The inset of Fig. 5-(b) shows the spectra obtained for q = 0 µm−1 (white line) and 0.800 µm−1 (black line). The latter spectrum corresponds to the vertical black dashed line in the 2D image. We can clearly see the spectral signature labeled Brewster mode. This is the dip in the reflectance signal near the wavenumber 0.142 µm−1. Similar spectrum is obtained in the inset of Fig. 5-(a) (black line) at q = 0.800 µm−1 (dashed black line in the 2D image). The dip near ν = 0.142 µm−1 is the Brewster mode. The Brewster mode follows the expected behavior of the metal modeled by the Drude function in the case of InAs (black circles).
Our theoretical point of view explains all the experimental results obtained on highly doped semiconductors. Because of the enhancement of the electric field it is possible to observe this Brewster mode especially for thin layer of InAsSb. In Fig. 4 for a 100 nm thick layer of InAsSb we can see a dip in the reflectance signal at 0.1786 µm−1 which is the Brewster mode. Thanks to the electric field enhancement, the spectral signature of the Brewster mode is stronger. Finally for this small thickness the Brewster mode is q independent. This is fully coherent with the theory.
Finally, it is noticeable that the spectral position of the Brewster mode can be used to accurately measure the doping level of doped semiconductors, e.g. by in situ measurements during epitaxial growth. Indeed, in the case of thin layers the Brewster mode is exactly at νp, or λp, which is proportional to the carrier density. Carrier density and plasma frequency are linked by the following expression:
Figure 6 shows the variation of λp as a function of the carrier density in the case of InAs . The red dashed line represents Eq. (6) for InAs taking into account the non parabolicity effect. It corresponds to the power law: λp = 1.058 N-0.37, where λp and N are respectively in µm and cm−3 units. Note that we do not take into account the strong coupling between plasmon and phonon, when λp reaches the phonons frequencies delimiting the Reststrahlen band (grey stripe in Fig. 6). Indeed, because of this strong coupling the power law will fail near the Reststrahlen band.
The power law depends directly on the non-parabolicity of the effective mass and it is thus material dependent. Realizing series of samples of different materials (GaAs, GaSb, …) with different carrier concentrations will allow establishing abacus linking the carrier density in the layer to the wavelength of the p-polarized light in reflectance experiments, similarly to Fig. 6 established for InAs. We plot the plasma wavelength of sample A, B and C in the Fig. 6 (open circles). They are in good agreement with the power law that we obtained for InAs. The differences between experiments and the empirical law are due to incertitude on the carrier concentration (notably for Sample C because of the impossibility to make Hall measurement) and the Sb incorporation in InAs that reduce the maximum doping elements incorporation . Series of samples will be necessary to obtain abacus. These abacus can then be used to determine the carrier concentration needed to achieve a given plasma frequency. Conversely, they will be useful for semiconductor hetero-structures growth and notably in the case of in situ doping level monitoring, in particular when the dopant activation is far from unity.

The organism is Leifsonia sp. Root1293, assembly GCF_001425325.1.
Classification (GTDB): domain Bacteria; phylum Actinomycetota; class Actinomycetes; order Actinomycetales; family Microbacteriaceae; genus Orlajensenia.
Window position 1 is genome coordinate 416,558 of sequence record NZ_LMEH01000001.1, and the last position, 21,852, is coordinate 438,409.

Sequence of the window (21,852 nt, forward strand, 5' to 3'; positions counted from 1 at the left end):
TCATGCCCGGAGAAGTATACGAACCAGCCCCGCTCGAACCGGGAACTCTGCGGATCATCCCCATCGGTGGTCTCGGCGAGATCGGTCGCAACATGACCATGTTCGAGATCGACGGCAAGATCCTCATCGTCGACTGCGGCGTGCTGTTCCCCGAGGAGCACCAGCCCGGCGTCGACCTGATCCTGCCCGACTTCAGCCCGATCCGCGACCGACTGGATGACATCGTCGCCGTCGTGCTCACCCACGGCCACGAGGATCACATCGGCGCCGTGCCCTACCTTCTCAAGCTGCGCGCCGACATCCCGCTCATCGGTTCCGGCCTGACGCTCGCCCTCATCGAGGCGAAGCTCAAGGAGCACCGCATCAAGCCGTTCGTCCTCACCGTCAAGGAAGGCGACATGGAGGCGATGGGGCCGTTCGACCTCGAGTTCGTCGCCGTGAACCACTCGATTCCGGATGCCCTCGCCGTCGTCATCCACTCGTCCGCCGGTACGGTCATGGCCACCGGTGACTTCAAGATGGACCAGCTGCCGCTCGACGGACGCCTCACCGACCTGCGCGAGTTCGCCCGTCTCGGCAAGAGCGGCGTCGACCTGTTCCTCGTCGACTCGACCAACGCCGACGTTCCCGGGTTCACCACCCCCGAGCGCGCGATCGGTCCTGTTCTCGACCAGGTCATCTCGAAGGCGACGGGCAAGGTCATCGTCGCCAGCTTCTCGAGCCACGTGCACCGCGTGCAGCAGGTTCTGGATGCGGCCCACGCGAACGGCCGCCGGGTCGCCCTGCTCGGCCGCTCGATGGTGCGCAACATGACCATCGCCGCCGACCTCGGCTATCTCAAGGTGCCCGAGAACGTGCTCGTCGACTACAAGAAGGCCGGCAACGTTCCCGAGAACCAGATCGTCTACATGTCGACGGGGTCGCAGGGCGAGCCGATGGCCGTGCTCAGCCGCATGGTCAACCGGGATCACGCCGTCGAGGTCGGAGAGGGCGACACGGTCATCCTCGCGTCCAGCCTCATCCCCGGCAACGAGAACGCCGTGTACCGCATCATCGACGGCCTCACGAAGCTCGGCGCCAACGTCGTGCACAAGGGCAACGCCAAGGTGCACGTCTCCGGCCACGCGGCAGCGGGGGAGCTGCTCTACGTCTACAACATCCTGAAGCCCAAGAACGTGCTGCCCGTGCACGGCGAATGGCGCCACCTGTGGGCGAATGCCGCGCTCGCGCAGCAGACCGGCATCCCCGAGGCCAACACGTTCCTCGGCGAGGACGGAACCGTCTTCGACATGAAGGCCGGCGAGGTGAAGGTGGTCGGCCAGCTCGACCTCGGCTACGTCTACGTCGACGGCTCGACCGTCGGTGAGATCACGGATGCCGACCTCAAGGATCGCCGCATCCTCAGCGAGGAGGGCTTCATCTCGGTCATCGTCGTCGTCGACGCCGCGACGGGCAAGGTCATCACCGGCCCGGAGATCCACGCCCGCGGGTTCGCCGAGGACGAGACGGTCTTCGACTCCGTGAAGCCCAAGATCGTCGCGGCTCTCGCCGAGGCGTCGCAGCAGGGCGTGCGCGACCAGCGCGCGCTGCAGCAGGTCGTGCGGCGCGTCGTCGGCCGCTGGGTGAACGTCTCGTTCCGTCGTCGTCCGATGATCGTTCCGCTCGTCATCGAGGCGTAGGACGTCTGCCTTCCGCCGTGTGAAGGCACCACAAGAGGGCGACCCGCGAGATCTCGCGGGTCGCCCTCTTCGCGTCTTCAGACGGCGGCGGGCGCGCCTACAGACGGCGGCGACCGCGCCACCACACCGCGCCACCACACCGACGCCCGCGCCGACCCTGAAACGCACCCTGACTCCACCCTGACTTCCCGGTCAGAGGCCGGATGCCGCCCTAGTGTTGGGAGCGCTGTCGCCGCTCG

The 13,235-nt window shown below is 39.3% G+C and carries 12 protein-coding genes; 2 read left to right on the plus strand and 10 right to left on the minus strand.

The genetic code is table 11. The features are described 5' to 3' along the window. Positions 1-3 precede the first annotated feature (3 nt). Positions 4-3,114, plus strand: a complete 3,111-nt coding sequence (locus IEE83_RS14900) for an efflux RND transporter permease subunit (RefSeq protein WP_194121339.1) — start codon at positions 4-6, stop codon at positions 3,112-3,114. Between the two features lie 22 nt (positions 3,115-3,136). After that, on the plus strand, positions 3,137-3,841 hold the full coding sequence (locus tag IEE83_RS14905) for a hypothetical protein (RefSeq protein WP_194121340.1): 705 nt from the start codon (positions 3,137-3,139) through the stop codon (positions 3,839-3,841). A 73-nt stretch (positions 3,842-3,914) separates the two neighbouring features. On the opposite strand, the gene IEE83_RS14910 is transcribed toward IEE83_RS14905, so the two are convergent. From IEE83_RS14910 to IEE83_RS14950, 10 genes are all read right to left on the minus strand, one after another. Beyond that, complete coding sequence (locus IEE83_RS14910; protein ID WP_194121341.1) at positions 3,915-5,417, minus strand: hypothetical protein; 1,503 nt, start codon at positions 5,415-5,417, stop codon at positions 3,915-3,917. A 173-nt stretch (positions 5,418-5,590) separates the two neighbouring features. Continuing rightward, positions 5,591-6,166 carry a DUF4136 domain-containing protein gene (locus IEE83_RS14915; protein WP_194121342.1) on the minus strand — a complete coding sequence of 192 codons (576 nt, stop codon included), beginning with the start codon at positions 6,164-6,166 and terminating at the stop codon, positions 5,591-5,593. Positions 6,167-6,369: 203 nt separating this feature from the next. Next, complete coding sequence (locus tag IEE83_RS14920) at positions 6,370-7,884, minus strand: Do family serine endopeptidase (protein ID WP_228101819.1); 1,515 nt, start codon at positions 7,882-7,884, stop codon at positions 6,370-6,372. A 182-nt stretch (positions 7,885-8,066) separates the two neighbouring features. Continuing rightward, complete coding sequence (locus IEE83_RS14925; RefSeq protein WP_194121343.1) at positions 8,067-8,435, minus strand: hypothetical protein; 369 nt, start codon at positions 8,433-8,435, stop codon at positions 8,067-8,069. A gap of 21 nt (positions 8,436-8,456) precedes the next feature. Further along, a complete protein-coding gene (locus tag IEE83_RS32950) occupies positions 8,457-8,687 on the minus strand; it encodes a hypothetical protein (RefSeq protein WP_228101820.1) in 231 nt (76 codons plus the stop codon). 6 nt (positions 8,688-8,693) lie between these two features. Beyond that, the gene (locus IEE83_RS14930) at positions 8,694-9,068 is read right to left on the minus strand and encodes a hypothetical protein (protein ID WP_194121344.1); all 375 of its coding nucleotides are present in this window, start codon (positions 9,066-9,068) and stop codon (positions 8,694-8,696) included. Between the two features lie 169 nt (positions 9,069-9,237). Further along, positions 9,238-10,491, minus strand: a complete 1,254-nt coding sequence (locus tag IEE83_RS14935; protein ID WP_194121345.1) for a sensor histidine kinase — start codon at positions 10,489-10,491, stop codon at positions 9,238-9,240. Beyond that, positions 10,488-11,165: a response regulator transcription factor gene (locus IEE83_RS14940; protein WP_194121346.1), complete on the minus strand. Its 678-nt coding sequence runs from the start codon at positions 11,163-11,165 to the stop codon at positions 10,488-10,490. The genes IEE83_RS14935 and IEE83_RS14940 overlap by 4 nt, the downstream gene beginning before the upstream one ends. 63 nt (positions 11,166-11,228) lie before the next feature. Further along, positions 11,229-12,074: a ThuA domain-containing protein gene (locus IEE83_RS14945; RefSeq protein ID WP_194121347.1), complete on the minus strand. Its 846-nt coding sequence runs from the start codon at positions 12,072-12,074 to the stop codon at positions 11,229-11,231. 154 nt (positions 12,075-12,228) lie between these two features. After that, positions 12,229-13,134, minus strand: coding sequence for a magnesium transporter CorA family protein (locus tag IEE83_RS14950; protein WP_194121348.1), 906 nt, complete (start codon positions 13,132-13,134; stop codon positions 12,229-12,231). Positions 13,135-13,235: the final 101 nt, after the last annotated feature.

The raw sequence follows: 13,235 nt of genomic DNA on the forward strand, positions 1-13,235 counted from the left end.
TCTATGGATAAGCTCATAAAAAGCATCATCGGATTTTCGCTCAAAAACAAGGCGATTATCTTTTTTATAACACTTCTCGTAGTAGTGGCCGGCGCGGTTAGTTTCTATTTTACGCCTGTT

We have studied by angle-resolved reflectance highly-doped InAsSb layers lattice-matched onto GaSb substrates. We have observed a reflectivity dip near the plasma frequency. This absorption peak is analogous to the Berreman absorption peak observed on thin dielectric films deposited on metals. In our case however, we have shown that this reflectivity dip can be associated to the excitation of a Brewster mode. In both cases, the physical mechanism responsible for absorption can be traced back to the strong enhancement of the field in the thin film due to the epsilon near zero effect. For thin films, the reflectivity dip is observed for a broad range of angles of incidence in agreement with the dispersion relation of the Brewster mode. It is thus an effect which is easy to observe. Finally, measuring p-polarized reflectance spectrum at oblique incidence provides a tool for in situ measurement of the carrier concentration in doped semiconductors.